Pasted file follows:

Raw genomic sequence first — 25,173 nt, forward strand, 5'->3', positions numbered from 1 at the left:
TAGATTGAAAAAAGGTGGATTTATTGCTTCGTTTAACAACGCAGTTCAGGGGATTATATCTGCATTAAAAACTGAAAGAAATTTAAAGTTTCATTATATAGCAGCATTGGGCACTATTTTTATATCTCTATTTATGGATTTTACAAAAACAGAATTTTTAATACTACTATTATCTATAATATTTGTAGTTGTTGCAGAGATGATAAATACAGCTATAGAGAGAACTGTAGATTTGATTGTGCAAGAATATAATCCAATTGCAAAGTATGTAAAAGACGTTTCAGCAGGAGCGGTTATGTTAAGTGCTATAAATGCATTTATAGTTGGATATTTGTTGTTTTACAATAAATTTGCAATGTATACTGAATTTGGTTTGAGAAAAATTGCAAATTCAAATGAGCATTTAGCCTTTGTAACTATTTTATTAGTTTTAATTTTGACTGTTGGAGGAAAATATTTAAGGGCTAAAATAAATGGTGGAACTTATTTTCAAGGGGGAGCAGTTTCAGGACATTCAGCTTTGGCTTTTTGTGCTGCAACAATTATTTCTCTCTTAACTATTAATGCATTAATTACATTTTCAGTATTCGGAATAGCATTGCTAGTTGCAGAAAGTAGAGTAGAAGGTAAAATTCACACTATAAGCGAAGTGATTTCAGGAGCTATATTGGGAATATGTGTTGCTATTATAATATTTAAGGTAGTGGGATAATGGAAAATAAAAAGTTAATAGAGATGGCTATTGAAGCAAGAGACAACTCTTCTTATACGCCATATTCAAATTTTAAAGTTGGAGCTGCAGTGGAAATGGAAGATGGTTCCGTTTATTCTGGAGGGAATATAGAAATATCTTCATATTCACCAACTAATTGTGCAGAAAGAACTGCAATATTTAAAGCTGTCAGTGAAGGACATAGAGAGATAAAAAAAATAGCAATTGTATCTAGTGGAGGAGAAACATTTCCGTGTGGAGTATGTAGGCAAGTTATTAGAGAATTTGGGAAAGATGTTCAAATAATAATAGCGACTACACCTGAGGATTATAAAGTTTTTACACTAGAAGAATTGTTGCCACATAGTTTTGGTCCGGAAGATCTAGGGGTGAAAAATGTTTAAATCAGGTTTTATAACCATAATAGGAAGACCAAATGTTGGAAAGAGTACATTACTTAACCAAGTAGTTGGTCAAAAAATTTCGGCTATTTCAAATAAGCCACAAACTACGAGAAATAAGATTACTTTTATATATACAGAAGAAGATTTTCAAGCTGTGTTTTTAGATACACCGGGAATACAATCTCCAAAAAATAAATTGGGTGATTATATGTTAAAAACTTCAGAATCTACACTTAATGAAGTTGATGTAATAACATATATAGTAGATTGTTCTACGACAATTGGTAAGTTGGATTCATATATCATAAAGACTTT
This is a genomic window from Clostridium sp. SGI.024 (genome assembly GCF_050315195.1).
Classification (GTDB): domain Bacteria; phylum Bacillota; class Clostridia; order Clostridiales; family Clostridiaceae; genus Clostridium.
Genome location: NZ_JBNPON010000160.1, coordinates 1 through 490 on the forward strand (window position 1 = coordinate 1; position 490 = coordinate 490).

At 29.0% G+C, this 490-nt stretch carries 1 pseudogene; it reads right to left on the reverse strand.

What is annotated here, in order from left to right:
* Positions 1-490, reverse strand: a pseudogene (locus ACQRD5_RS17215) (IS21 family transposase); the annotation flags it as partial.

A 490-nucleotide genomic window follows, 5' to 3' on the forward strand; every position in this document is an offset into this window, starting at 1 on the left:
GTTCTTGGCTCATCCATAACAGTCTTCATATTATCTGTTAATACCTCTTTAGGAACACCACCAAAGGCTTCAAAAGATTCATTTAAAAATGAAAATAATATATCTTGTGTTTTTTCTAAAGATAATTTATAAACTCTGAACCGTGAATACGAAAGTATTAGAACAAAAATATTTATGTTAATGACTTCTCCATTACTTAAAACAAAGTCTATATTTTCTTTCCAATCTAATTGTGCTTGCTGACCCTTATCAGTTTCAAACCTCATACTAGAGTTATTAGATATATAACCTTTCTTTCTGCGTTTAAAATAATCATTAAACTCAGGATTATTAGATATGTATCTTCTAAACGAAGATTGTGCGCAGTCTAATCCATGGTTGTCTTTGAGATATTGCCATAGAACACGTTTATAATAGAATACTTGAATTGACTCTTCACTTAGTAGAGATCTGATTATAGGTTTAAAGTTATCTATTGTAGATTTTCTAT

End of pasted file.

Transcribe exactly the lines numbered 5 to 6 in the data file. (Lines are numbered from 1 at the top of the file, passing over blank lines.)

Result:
Genome location: NZ_JBNPON010000160.1, coordinates 1 through 490 on the forward strand (window position 1 = coordinate 1; position 490 = coordinate 490).

At 29.0% G+C, this 490-nt stretch carries 1 pseudogene; it reads right to left on the reverse strand.